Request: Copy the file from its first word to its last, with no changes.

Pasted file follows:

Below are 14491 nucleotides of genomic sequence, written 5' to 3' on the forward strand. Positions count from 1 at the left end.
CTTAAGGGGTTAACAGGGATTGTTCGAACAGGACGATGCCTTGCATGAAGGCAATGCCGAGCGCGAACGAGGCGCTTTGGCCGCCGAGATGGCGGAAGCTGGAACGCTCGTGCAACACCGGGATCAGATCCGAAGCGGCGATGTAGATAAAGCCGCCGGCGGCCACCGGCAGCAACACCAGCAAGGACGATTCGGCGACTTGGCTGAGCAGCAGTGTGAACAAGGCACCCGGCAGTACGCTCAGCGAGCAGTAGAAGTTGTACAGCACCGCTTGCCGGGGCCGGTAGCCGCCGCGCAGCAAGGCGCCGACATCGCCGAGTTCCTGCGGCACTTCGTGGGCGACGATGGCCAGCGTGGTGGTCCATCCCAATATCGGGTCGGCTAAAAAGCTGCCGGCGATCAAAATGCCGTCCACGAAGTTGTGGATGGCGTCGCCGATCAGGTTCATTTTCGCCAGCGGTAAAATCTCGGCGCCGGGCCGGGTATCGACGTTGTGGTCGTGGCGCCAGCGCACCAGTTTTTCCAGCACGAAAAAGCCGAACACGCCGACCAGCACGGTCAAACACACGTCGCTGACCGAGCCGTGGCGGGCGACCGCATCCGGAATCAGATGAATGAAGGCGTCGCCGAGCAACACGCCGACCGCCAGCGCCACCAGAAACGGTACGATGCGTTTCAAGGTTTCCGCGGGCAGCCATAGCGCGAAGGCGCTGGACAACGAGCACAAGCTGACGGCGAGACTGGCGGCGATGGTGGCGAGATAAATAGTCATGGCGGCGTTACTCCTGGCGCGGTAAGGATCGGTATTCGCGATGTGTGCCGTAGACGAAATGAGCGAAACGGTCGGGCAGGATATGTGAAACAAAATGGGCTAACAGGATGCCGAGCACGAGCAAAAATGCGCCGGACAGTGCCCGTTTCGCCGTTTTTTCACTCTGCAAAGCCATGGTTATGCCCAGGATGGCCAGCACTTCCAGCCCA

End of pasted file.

Below are 14491 nucleotides of genomic sequence, written 5' to 3' on the forward strand. Positions count from 1 at the left end.
CTTAAGGGGTTAACAGGGATTGTTCGAACAGGACGATGCCTTGCATGAAGGCAATGCCGAGCGCGAACGAGGCGCTTTGGCCGCCGAGATGGCGGAAGCTGGAACGCTCGTGCAACACCGGGATCAGATCCGAAGCGGCGATGTAGATAAAGCCGCCGGCGGCCACCGGCAGCAACACCAGCAAGGACGATTCGGCGACTTGGCTGAGCAGCAGTGTGAACAAGGCACCCGGCAGTACGCTCAGCGAGCAGTAGAAGTTGTACAGCACCGCTTGCCGGGGCCGGTAGCCGCCGCGCAGCAAGGCGCCGACATCGCCGAGTTCCTGCGGCACTTCGTGGGCGACGATGGCCAGCGTGGTGGTCCATCCCAATATCGGGTCGGCTAAAAAGCTGCCGGCGATCAAAATGCCGTCCACGAAGTTGTGGATGGCGTCGCCGATCAGGTTCATTTTCGCCAGCGGTAAAATCTCGGCGCCGGGCCGGGTATCGACGTTGTGGTCGTGGCGCCAGCGCACCAGTTTTTCCAGCACGAAAAAGCCGAACACGCCGACCAGCACGGTCAAACACACGTCGCTGACCGAGCCGTGGCGGGCGACCGCATCCGGAATCAGATGAATGAAGGCGTCGCCGAGCAACACGCCGACCGCCAGCGCCACCAGAAACGGTACGATGCGTTTCAAGGTTTCCGCGGGCAGCCATAGCGCGAAGGCGCTGGACAACGAGCACAAGCTGACGGCGAGACTGGCGGCGATGGTGGCGAGATAAATAGTCATGGCGGCGTTACTCCTGGCGCGGTAAGGATCGGTATTCGCGATGTGTGCCGTAGACGAAATGAGCGAAACGGTCGGGCAGGATATGTGAAACAAAATGGGCTAACAGGATGCCGAGCACGAGCAAAAATGCGCCGGACAGTGCCCGTTTCGCCGTTTTTTCACTCTGCAAAGCCATGGTTATGCCCAGGATGGCCAGCACTTCCAGCCCA